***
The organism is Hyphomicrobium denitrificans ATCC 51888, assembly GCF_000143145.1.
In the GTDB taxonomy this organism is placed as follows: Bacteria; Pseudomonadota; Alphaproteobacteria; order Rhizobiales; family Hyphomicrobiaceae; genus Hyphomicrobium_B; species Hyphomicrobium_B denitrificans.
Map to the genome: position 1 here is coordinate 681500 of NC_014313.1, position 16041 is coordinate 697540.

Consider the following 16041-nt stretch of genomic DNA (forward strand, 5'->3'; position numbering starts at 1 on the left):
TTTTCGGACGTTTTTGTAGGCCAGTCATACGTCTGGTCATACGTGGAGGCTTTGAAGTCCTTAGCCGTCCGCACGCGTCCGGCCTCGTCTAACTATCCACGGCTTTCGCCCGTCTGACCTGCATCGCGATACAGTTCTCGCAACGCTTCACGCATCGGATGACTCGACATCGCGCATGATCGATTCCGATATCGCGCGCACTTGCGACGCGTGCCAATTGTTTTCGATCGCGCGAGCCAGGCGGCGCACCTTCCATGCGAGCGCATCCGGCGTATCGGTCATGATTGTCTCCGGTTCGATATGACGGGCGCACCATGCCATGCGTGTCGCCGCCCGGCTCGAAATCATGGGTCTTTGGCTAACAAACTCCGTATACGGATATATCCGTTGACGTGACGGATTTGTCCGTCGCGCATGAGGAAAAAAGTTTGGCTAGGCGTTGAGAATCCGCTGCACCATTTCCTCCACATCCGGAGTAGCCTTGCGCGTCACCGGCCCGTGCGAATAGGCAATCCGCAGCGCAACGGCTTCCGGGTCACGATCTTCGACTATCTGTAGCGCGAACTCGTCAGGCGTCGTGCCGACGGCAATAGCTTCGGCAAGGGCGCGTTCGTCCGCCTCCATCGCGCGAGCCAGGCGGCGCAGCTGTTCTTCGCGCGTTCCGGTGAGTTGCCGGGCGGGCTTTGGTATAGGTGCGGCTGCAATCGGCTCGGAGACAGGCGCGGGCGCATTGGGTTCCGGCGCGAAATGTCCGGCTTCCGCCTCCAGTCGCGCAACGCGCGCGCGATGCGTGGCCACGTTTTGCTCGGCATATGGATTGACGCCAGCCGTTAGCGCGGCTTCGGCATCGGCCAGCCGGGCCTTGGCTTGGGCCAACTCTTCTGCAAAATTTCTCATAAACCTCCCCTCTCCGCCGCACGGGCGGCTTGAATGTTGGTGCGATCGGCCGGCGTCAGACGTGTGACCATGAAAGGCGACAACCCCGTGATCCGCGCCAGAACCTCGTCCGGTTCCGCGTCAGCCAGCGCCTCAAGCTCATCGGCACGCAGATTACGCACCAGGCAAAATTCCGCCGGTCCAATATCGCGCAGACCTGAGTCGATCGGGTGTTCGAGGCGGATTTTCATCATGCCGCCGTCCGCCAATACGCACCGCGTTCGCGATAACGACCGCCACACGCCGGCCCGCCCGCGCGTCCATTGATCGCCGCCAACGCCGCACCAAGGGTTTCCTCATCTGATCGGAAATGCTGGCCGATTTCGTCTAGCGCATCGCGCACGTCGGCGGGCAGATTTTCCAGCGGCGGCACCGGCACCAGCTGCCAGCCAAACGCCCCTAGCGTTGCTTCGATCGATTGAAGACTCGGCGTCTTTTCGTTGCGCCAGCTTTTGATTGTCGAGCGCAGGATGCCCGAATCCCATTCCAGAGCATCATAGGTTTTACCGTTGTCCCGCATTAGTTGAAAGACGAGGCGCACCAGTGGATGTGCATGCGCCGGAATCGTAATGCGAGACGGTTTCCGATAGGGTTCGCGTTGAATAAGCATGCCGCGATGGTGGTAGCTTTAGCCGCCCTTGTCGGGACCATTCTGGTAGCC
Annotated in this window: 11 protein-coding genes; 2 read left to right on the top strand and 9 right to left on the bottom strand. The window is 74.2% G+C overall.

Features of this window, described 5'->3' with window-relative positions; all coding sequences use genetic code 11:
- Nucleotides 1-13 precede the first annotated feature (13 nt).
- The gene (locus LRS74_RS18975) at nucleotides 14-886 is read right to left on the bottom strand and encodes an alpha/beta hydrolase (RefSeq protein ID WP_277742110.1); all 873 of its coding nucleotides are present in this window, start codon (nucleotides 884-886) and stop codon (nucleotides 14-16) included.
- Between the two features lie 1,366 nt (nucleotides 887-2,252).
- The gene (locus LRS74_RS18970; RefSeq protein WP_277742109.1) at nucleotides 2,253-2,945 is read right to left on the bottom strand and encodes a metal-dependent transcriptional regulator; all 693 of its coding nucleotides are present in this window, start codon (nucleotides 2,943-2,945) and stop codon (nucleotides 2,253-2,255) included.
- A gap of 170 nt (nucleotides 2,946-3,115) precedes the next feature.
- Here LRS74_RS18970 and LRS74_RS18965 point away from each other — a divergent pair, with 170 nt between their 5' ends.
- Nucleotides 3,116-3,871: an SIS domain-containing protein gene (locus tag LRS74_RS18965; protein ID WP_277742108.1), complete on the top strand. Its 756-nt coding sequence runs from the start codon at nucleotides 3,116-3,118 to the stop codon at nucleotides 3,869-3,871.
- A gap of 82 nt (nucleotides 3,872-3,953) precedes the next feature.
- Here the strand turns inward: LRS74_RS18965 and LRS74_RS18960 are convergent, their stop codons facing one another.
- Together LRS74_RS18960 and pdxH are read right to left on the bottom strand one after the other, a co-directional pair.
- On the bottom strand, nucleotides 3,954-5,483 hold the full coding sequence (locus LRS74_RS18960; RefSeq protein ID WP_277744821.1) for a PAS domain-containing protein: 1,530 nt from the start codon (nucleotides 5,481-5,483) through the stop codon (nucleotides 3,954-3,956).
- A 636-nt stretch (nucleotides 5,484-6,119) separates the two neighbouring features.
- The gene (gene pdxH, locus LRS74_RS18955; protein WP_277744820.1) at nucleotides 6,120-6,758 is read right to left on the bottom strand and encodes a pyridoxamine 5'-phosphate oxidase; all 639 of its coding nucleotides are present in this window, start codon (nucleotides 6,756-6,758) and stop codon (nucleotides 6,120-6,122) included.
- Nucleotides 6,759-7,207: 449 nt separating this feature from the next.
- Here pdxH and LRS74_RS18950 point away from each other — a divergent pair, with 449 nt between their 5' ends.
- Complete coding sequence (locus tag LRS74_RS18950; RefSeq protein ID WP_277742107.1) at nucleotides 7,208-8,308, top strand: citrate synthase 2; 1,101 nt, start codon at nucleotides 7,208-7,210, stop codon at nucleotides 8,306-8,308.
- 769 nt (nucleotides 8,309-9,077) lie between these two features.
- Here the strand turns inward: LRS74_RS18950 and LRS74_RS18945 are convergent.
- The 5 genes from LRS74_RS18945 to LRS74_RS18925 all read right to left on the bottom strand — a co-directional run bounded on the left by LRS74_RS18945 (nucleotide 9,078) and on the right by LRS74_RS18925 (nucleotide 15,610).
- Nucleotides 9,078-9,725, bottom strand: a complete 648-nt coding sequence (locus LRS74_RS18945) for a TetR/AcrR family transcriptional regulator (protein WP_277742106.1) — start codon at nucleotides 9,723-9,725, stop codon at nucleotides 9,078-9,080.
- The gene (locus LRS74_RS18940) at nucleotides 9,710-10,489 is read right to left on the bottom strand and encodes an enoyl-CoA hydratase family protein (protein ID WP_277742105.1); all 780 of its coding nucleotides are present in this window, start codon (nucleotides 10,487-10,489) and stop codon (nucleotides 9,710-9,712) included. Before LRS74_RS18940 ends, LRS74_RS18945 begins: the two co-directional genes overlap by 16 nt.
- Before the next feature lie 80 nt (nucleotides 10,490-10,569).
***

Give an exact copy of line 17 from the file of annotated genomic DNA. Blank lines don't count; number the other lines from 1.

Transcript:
- Together LRS74_RS18960 and pdxH are read right to left on the bottom strand one after the other, a co-directional pair.